Above the dams, large areas are often submerged (known as riparian zones). Large dams routinely submerge millions of acres, depending on the depth of the water. This displaces not only animals, but human communities can be uprooted as well.
Social conflicts are inherent to dam building. The products of the dam, namely electrical power, are generally enjoyed long distances from where the dams are located. Local populations become displaced, and they get very little in return for their troubles. The U.S. built a lot of dams on Indian territories during the 1950s and 1960s, and the hostility that policy engendered is still simmering.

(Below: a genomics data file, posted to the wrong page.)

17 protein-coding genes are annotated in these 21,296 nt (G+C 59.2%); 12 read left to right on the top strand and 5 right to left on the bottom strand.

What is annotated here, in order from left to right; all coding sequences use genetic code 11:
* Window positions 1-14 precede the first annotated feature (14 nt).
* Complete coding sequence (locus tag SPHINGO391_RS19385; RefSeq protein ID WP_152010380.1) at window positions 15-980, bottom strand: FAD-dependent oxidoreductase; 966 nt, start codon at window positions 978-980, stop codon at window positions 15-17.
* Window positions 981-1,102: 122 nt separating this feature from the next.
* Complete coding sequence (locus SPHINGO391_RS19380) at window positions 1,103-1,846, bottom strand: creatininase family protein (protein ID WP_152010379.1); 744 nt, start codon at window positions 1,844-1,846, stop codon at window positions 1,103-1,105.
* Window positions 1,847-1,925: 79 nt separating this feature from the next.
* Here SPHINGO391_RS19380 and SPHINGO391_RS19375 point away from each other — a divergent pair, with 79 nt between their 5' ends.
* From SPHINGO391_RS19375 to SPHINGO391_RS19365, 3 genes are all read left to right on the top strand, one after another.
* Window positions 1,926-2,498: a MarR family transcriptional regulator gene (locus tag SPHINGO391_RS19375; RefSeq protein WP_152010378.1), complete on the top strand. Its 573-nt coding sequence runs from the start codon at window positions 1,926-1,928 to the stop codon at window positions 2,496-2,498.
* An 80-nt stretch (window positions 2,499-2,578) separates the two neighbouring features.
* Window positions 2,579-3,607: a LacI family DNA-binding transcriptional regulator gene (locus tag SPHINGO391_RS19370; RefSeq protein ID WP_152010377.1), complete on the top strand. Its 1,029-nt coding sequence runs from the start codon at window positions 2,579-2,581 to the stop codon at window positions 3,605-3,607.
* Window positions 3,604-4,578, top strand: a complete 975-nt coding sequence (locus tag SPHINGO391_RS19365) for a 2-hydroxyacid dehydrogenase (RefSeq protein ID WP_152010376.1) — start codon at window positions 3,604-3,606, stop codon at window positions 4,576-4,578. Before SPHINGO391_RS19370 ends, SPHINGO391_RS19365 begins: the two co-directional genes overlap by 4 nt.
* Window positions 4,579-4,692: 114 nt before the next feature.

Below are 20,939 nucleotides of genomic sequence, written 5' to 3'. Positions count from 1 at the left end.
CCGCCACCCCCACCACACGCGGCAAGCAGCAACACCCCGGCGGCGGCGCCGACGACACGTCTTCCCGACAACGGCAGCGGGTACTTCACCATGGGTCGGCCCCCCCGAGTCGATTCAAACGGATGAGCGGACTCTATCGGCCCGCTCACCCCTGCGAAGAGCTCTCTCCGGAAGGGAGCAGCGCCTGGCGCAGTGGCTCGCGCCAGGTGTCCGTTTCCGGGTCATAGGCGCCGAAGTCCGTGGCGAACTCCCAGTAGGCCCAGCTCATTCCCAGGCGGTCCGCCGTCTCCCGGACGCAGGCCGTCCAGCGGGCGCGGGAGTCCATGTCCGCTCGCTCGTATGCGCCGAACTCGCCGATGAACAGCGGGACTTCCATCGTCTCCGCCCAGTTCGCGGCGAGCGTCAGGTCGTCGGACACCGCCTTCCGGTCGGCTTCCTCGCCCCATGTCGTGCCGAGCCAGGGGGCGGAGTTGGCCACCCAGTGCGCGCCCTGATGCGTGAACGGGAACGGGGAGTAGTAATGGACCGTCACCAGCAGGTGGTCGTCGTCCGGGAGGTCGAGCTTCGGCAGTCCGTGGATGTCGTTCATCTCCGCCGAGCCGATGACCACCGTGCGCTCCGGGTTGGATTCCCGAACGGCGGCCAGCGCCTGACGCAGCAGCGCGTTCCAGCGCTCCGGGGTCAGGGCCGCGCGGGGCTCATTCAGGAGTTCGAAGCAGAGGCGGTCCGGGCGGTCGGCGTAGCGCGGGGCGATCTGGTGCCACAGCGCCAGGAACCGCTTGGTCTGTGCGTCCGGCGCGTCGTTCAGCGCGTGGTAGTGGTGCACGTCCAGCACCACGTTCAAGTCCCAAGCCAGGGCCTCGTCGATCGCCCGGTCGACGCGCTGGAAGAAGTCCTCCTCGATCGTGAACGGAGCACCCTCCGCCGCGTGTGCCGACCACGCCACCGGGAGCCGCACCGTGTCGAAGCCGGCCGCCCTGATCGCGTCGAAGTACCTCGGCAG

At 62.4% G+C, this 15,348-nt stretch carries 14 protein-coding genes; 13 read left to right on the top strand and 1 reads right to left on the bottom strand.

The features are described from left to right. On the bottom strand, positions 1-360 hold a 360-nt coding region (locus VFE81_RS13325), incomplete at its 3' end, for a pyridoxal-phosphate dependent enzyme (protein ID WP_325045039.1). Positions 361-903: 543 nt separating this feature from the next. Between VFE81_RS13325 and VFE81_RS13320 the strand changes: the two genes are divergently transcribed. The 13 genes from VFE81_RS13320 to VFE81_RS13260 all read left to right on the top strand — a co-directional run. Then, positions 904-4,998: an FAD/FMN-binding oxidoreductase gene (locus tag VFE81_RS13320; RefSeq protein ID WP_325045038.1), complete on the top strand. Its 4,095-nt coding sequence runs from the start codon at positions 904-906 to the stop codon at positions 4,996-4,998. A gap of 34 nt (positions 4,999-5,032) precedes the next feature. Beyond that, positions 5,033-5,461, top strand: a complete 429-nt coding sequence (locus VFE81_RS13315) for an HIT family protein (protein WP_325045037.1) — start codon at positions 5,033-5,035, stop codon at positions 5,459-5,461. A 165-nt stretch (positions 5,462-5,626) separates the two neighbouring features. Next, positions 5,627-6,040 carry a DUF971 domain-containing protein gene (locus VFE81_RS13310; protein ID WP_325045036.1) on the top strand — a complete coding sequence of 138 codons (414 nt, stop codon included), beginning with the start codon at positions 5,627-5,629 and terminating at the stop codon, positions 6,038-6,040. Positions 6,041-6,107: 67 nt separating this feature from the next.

Similar situations have occurred more recently in China and Canada. The Hydro-Quebec dam in Canada (which supplies both Canadian customers and American) flooded 3,800 square miles of land inhabited mainly by an indigenous Indian tribe. In China, the Three Gorges project on the Yangtze River features a dam spanning over 1.4 miles. The project has displaced over 3 million people, and so far the environmental damage has been much greater than anticipated. There are landslides on adjoining grades that are destroying entire villages. The impoundment reservoir itself is over 375 miles long, which means that people living over the course of this entire span have had their lives disrupted permanently.
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